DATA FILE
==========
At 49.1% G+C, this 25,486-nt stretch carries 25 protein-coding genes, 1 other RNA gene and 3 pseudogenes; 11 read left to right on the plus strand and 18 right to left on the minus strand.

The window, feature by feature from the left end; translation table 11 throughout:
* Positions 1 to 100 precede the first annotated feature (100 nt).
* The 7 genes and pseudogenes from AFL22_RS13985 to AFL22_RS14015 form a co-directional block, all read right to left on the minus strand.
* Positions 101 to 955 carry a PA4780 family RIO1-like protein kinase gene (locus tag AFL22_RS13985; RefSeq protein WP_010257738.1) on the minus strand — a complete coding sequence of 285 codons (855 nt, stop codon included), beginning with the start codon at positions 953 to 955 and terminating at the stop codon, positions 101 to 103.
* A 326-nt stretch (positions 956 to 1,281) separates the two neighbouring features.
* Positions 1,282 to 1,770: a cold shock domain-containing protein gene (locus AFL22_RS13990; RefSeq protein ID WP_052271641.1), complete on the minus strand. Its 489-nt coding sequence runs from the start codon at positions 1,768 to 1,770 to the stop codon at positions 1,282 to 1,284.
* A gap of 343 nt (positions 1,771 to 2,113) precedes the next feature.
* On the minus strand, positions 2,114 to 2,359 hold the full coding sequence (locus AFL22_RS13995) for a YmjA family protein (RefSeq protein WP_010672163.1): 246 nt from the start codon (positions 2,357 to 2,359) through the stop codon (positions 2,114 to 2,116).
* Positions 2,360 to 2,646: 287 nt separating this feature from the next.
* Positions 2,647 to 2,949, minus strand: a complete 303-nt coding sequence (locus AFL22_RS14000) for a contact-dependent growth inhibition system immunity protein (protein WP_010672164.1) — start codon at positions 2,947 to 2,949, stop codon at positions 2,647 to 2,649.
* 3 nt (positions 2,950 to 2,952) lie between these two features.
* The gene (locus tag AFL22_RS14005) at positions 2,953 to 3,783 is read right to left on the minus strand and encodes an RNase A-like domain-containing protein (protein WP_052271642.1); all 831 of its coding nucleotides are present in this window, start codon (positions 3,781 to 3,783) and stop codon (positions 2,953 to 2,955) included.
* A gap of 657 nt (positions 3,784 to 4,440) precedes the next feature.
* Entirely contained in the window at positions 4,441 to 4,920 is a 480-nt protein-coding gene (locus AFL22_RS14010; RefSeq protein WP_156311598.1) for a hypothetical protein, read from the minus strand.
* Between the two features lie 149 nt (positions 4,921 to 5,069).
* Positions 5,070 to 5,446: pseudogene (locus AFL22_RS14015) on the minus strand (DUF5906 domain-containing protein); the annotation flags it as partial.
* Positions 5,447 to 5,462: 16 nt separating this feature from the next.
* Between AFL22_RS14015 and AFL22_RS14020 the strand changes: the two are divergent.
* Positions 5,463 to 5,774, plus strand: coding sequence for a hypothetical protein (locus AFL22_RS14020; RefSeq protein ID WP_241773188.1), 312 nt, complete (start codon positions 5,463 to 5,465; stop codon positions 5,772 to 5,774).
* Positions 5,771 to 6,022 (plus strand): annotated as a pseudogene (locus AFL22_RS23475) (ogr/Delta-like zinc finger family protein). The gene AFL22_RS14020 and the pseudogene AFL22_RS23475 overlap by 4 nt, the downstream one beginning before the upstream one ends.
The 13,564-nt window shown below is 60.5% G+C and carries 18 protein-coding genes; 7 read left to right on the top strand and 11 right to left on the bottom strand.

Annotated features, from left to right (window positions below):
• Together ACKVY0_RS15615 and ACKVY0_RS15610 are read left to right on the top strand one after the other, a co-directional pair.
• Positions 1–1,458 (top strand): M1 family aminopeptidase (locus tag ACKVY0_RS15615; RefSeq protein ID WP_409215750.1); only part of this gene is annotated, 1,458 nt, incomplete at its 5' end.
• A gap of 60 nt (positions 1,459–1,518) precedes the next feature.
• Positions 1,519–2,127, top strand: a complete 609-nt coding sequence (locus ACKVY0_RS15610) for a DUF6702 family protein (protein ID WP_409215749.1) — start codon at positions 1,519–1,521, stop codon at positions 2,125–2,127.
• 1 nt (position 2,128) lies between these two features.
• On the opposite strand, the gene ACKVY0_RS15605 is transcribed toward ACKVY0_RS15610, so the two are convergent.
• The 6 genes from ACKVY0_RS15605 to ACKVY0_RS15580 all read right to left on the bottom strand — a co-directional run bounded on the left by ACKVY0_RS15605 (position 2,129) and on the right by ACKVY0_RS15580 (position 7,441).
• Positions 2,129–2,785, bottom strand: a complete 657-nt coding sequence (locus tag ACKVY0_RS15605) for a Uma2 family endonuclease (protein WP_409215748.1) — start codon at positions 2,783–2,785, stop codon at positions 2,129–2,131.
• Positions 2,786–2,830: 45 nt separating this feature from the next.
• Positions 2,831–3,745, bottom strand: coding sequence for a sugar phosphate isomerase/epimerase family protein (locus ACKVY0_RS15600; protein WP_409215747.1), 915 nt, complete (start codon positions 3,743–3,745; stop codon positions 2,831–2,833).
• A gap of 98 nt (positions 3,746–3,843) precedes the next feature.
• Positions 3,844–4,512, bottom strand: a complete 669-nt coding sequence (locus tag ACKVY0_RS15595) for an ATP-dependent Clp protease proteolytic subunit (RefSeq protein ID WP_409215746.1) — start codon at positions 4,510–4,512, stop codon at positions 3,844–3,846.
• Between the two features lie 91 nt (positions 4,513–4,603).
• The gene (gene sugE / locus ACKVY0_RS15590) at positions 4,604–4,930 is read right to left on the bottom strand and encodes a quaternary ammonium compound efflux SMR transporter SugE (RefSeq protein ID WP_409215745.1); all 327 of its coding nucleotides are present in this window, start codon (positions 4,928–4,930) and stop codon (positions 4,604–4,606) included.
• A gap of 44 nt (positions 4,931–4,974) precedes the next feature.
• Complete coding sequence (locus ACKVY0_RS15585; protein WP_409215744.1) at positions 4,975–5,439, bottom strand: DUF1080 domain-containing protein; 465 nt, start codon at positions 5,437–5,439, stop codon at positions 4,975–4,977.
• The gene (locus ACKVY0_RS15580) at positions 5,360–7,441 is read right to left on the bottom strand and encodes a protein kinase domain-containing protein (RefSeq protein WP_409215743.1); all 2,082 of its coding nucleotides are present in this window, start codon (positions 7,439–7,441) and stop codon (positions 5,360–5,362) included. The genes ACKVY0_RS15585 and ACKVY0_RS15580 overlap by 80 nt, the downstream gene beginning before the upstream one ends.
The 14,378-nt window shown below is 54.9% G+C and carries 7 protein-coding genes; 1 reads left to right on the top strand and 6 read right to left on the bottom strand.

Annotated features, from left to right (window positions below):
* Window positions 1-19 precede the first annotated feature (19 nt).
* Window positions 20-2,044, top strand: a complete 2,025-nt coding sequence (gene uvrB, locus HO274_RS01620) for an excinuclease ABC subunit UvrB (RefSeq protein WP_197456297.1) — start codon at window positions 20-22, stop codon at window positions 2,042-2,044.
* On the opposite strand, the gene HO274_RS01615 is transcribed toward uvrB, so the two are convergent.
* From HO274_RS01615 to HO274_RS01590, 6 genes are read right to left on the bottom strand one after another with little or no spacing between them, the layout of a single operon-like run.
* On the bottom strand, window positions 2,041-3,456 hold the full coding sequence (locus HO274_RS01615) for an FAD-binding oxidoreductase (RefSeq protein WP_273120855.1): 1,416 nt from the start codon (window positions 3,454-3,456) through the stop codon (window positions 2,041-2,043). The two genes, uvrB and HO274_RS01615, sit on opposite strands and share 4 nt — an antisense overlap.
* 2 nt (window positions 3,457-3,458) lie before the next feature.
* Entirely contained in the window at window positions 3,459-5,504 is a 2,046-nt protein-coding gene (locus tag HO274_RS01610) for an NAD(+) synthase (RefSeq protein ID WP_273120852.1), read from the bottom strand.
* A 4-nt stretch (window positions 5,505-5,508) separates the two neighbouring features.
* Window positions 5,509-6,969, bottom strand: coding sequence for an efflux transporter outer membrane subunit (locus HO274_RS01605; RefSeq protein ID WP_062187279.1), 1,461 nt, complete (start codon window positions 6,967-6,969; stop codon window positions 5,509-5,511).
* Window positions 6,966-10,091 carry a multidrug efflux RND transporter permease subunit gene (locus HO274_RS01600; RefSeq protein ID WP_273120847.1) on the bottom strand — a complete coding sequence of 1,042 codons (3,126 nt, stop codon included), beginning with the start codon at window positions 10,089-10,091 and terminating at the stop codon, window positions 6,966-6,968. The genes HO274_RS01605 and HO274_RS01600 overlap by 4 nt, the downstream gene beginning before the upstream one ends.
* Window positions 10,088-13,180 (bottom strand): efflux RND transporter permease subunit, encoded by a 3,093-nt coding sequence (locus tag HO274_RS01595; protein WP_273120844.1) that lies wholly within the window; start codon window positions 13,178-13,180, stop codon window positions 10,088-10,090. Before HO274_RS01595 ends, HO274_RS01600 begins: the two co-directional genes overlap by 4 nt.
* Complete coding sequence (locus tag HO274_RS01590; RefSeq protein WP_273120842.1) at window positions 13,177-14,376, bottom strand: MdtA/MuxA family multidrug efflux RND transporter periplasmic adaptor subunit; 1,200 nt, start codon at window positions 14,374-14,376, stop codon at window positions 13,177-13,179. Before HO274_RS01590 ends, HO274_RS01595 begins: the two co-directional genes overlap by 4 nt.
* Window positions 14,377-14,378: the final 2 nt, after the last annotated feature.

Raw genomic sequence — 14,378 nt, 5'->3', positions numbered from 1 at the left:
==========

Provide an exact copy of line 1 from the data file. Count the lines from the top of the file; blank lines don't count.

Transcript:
At 49.1% G+C, this 25,486-nt stretch carries 25 protein-coding genes, 1 other RNA gene and 3 pseudogenes; 11 read left to right on the plus strand and 18 right to left on the minus strand.